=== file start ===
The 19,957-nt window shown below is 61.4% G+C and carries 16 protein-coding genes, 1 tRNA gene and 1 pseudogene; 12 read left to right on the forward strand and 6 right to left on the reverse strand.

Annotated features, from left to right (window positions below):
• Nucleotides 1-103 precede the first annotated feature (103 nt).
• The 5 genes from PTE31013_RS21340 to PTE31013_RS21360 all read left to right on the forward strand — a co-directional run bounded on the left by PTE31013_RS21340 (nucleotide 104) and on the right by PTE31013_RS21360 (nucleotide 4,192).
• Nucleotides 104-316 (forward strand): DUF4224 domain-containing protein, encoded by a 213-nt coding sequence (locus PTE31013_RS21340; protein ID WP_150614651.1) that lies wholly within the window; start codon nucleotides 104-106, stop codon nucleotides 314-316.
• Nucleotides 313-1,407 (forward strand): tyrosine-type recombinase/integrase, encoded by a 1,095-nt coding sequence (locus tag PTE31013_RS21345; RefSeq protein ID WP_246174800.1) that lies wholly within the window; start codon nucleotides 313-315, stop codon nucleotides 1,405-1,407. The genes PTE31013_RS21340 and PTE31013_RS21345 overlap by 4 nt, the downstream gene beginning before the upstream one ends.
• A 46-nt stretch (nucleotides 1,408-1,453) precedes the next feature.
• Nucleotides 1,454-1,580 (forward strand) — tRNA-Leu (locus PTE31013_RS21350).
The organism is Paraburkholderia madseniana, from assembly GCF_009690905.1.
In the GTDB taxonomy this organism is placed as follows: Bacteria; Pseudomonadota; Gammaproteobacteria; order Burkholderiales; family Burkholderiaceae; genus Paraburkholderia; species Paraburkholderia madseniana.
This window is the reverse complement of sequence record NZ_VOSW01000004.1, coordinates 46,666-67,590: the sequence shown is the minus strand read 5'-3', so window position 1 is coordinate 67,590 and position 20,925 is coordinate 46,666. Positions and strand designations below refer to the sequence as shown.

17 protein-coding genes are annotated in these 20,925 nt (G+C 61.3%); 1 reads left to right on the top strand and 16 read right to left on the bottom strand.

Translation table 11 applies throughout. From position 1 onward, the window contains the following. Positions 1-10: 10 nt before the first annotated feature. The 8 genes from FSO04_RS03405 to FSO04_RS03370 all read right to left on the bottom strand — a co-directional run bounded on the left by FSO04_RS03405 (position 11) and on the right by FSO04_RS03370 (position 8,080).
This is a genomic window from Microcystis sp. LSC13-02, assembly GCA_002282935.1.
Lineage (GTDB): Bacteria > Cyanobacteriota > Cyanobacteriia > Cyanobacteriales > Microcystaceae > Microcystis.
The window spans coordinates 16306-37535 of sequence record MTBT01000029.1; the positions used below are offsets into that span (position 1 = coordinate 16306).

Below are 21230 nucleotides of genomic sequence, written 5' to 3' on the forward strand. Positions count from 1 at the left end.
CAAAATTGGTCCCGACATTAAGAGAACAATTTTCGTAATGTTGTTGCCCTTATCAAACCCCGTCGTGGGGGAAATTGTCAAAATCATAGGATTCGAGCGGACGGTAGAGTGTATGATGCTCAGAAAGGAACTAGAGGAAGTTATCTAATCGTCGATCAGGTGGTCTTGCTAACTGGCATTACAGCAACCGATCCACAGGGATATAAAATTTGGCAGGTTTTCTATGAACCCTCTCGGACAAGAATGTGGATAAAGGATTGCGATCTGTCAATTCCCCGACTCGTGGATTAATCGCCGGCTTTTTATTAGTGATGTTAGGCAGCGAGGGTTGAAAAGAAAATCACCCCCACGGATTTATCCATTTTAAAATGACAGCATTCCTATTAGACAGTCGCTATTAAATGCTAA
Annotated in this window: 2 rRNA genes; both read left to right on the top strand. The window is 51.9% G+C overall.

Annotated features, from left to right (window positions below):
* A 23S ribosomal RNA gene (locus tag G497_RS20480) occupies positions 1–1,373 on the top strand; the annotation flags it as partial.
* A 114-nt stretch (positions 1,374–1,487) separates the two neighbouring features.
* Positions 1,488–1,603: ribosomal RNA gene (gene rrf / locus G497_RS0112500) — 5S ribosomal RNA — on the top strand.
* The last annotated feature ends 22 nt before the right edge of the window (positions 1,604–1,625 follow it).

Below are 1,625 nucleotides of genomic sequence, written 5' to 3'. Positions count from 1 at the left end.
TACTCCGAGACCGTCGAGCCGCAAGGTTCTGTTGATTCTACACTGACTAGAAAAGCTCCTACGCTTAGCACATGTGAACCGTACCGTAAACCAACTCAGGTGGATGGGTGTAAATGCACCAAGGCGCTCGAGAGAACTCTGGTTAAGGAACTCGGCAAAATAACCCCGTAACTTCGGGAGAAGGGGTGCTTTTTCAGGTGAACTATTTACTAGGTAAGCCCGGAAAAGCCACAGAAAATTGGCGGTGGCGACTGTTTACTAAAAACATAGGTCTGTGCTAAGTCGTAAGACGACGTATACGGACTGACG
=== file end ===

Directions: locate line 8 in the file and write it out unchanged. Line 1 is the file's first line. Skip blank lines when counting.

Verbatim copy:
• Nucleotides 1,454-1,580 (forward strand) — tRNA-Leu (locus PTE31013_RS21350).